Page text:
Good COP, Bad COP

What you need to know about COP26.  
The Good:
There is universal agreement on the importance of keeping temperatures within 1.5c. This is crucial as all countries are in agreement.  
COP meetings are now held annually rather than every five years to work on closing the gap. Pressure is on to increase targets by 2022; to ensure they are more operational and less declaration-driven than before. The world’s two largest emitters, the USA and China, have agreed to reduce emissions collaboratively.  

The Bad:
On our current trajectory, we are heading for global warming of 2.7 degrees. If we implement all 2030 commitments, this brings it down to 2.4 degrees. This is well above the recommended 1.5 degrees that we need to achieve to have a relatively stable environment.  

The Break Down

1. Finance 
The Good: Financial markets see climate change as an escalating risk. There is a real shift of capital away from carbon-intensve industries and projects to assets and organisations with a clear transition strategy to net zero. The Glasgow Financial Alliance for Net Zero (GFANZ) announced that over $130 trillion of private capital is now committed to driving a net-zero economic transition.  

The Bad: CO15 agreements saw developed nations pledge to assist developing countries adapt financially; these pledges have not become a reality. New financial goals were proposed at COP26, to  assist with the bad. However, new targets were set for climate adaptation as well.  

Your Opportunity to Take Action

  • Start with your bank accounts and superannuation by making sure they are invested in areas aligned with your climate goals. It’s one of the quickest and most powerful acts that can be made.

2. Coal 
This was really the canary in the room. At the end of the conference, there was disappointment when the wording was changed to “phase down” from “phase out” and was the first time this was mentioned. 
The Good: It has actually been written into the agreement, putting a commitment to action. 
The Bad: It is essential to phase out fossil fuels quicker than current commitments to stay within 1.5 degrees.  
In Australia, currently 70% of our energy comes from coal, and it’s our second largest export. The Australian government rejected pledges to reduce coal, making it impossible to meet our 2050 commitments. The good news is that all states bar Western Australia and the Northern Territory have strong emissions reduction targets and are transitioning to renewable.  

Your Opportunity to Take Action

  • Write to your state and federal environmental ministers for action on these issues.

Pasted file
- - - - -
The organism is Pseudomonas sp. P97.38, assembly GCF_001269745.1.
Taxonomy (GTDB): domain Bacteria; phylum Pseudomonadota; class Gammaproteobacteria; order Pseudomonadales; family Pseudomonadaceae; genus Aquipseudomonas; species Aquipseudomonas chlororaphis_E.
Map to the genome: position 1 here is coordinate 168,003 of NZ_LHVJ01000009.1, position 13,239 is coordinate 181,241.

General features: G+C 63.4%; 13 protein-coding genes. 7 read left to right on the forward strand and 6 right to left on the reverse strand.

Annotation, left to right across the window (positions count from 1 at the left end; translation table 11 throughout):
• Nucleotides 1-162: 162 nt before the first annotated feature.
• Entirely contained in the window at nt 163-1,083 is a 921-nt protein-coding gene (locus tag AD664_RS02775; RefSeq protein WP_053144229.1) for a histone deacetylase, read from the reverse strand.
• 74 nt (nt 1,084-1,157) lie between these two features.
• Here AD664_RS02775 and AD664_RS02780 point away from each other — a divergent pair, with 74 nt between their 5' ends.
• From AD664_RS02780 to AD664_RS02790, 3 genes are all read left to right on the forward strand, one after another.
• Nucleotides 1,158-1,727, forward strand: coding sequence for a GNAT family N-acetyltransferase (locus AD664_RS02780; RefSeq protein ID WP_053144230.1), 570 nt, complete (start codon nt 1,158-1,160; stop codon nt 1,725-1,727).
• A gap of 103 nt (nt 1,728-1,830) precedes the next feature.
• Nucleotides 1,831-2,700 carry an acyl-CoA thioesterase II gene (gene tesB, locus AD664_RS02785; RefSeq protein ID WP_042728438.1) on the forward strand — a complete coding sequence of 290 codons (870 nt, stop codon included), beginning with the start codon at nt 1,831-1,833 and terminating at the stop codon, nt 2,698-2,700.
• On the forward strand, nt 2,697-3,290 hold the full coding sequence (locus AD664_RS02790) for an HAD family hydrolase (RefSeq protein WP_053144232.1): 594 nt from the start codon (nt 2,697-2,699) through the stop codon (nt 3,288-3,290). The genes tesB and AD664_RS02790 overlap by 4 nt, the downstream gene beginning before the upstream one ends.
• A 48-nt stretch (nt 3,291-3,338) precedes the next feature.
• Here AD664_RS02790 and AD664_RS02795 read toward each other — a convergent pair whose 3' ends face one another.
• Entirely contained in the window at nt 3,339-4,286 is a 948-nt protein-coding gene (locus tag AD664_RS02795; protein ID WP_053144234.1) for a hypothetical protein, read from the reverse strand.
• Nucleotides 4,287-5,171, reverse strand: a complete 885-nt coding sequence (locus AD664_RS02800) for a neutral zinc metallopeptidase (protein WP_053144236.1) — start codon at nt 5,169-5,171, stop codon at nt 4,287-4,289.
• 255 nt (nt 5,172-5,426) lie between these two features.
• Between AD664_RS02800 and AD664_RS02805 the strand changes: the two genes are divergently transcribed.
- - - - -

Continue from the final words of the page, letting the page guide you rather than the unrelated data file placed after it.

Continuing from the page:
• Support renewables as much as you can. This could be as simple as switching to companies that have a 100% renewable target. 

3. 100’s of Countries Have Agreed to End Deforestation by 2050
The Good: This shows that there is consensus on the importance of our native environments on climate change. If we are to keep within 1.5, what is remaining of our native forests need to be preserved and enhance (reforestation).   
The Bad: Deforestation occurs mainly for food crops such as beef, palm oil. Countries need clear policies and incentives to ensure companies stop cutting down virgin forest.   
Although Australia has made the commitment to halt deforestation. Australia has the worst track record of any developed country for land clearing. A report from the Wilderness Society found this mainly attributed to the beef industry.  Both state and federal government are responsible for policy; for instance WA in October this year became the first state government to declare a stop to native logging in the southwest by 2024.  
Your Opportunity to Take Action 

  • Make sure items you buy such as wood products, meat, and items with palm oil come from companies with a policy on deforestation. Let suppliers such as supermarkets and cosmetic brands know that this is important to you.  
  • Write to the state and federal environment ministers for action on this issue. 

4. Methane 
The Good: 100 countries signed The Global Methane Pledge to limit methane emissions by 30% of 2020 levels.   Methane Gas(CH4)  is the second most abundant GHG after Carbon Dioxide (CO2) and accounts for 20% of global emissions; it is predominantly generated through agriculture. CH4 warming potential is around 25% higher than CO2 (traps more heat in the atmosphere).   
The Bad: Many of the largest emitters have not signed up to the pledge, including Australia, Russia, China, and India. 
In Australia, methane accounts for around 10% of Australia’s emissions, and as mentioned above, they have not joined the pledge.  

Your Opportunity to Take Action 

  • Reduce consumption of products from ruminant livestock, which includes cows, sheep, and goats. Landfill is another source of methane. The aerobic process of composting food reduces methane. 

So there you go, a round-up of COP26, both the good and the bad, but more importantly, the action steps that we can take as individuals to help combat climate change.